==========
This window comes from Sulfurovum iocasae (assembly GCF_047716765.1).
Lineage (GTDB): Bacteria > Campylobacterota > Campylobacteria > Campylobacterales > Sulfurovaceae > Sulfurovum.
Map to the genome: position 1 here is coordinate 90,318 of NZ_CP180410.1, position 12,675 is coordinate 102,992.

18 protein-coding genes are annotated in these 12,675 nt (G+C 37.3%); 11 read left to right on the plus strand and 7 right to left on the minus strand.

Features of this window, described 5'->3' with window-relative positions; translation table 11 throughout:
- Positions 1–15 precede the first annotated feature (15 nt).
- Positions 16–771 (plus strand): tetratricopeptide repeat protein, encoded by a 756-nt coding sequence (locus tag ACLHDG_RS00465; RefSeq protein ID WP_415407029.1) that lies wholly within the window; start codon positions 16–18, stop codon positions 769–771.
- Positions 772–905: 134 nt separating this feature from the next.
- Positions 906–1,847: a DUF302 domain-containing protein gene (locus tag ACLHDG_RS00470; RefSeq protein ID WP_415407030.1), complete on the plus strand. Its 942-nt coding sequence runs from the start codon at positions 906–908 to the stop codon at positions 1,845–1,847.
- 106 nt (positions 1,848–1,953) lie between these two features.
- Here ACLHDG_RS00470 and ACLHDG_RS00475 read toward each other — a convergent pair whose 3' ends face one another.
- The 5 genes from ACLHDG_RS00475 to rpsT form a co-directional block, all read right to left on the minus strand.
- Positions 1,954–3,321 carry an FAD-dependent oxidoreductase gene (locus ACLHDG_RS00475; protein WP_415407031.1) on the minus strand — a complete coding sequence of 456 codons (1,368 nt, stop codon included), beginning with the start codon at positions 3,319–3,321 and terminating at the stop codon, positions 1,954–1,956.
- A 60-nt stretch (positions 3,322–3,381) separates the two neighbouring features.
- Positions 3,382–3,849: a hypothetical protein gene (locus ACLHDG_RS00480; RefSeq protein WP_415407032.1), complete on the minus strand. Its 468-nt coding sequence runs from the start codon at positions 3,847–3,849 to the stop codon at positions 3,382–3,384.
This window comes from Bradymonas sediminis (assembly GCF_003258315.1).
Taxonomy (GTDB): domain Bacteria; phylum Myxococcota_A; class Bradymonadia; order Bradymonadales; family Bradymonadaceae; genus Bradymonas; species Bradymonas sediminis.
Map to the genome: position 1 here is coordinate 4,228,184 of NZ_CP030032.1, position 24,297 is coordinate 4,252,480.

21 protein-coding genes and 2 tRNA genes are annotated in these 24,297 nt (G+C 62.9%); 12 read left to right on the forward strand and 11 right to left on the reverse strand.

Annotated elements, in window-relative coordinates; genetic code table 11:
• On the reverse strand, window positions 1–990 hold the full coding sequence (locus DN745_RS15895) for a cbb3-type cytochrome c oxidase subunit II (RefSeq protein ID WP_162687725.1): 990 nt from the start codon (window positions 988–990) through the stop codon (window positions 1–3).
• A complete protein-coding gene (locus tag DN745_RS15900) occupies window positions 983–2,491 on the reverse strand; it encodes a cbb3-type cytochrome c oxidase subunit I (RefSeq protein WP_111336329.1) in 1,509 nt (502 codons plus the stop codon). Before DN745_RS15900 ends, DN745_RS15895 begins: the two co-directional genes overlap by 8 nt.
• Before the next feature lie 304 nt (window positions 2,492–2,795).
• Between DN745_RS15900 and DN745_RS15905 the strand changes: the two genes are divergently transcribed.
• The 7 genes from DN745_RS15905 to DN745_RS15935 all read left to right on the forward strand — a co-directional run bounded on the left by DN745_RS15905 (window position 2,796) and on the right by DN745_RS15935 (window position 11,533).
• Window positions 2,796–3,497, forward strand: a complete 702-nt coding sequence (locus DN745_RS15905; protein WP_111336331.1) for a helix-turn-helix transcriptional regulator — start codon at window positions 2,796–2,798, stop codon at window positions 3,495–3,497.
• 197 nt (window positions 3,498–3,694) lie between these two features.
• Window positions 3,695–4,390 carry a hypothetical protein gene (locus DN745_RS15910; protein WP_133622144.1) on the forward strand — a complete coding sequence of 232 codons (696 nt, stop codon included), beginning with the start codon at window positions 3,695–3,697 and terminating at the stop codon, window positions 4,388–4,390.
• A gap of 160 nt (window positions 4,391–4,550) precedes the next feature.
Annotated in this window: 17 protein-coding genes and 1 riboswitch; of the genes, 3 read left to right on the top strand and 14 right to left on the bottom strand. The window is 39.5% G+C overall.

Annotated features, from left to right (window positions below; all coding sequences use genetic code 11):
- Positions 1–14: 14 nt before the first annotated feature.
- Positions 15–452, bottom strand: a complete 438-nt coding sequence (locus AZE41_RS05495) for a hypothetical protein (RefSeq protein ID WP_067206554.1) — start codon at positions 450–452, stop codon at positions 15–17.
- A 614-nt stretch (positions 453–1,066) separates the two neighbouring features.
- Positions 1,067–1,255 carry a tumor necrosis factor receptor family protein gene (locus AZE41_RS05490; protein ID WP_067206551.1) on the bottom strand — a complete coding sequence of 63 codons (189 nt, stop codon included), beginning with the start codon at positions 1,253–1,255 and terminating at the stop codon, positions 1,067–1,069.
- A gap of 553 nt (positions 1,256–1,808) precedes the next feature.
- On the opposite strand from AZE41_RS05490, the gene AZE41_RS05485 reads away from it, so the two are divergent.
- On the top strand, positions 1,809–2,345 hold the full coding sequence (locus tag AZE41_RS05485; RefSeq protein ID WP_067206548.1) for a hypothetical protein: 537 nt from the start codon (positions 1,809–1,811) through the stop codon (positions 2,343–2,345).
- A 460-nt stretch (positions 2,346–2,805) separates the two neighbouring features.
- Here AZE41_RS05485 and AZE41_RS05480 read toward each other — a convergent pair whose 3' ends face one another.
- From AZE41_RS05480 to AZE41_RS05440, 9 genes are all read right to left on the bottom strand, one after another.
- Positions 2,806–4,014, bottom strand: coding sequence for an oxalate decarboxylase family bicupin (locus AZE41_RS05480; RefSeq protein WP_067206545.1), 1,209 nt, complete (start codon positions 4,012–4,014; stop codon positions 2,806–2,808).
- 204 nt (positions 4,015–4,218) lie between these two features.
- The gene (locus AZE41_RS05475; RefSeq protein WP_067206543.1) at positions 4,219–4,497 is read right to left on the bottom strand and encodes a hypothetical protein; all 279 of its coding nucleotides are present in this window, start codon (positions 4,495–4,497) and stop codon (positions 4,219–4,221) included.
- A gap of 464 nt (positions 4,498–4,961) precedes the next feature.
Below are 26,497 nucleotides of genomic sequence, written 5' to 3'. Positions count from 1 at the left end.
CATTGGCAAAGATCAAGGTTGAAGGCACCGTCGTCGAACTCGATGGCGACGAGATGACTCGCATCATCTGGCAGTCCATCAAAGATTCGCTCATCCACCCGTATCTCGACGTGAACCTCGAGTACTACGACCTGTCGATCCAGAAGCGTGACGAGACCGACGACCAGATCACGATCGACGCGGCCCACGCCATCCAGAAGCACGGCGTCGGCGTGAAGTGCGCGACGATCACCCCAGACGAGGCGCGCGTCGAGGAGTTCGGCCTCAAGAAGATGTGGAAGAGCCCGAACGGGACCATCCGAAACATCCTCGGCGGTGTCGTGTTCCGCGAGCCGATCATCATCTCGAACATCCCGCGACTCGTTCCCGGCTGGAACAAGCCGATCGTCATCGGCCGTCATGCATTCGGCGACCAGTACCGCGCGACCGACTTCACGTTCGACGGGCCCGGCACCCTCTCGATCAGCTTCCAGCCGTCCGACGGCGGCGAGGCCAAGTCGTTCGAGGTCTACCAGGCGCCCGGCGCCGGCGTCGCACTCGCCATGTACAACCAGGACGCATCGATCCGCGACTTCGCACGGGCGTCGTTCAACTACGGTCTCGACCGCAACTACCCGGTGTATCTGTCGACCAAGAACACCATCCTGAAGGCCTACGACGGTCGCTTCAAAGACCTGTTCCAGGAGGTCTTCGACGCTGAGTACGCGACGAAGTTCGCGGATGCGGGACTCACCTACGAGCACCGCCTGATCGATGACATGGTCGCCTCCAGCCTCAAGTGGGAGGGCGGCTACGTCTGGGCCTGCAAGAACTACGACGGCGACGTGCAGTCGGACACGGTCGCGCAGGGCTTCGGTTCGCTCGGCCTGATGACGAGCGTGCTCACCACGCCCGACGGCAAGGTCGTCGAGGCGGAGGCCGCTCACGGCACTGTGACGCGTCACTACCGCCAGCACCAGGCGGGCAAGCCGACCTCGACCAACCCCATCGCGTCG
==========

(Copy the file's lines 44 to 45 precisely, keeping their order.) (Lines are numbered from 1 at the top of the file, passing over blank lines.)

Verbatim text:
- The gene (locus AZE41_RS05475; RefSeq protein WP_067206543.1) at positions 4,219–4,497 is read right to left on the bottom strand and encodes a hypothetical protein; all 279 of its coding nucleotides are present in this window, start codon (positions 4,495–4,497) and stop codon (positions 4,219–4,221) included.
- A gap of 464 nt (positions 4,498–4,961) precedes the next feature.